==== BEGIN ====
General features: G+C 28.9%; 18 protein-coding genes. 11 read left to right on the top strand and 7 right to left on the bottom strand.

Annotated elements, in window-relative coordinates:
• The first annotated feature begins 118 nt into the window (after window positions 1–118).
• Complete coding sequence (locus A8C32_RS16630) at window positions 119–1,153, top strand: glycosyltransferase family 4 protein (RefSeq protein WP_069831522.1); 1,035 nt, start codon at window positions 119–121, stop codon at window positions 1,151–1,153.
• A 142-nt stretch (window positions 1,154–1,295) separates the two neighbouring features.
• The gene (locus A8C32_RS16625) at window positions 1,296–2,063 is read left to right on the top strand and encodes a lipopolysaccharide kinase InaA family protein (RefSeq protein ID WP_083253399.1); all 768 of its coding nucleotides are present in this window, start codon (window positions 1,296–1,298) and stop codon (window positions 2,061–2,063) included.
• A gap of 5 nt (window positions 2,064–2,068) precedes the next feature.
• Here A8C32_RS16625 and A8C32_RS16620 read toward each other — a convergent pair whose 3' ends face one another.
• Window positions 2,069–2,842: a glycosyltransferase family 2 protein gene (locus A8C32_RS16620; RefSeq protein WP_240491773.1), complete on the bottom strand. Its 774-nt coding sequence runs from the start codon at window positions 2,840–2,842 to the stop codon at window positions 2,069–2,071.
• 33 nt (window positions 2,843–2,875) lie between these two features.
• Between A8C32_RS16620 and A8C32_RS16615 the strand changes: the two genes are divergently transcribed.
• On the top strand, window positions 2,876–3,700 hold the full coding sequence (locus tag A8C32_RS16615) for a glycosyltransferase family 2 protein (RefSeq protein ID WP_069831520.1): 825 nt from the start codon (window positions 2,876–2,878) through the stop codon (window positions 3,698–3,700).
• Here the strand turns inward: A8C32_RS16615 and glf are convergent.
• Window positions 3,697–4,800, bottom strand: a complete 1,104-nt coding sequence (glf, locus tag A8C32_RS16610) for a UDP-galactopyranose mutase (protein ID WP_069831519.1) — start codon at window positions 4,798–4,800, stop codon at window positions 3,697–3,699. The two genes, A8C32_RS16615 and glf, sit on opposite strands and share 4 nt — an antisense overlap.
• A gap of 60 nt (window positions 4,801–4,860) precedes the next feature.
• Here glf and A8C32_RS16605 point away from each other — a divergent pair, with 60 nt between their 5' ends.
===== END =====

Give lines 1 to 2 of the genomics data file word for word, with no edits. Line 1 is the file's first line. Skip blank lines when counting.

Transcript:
General features: G+C 28.9%; 18 protein-coding genes. 11 read left to right on the top strand and 7 right to left on the bottom strand.

Annotated elements, in window-relative coordinates: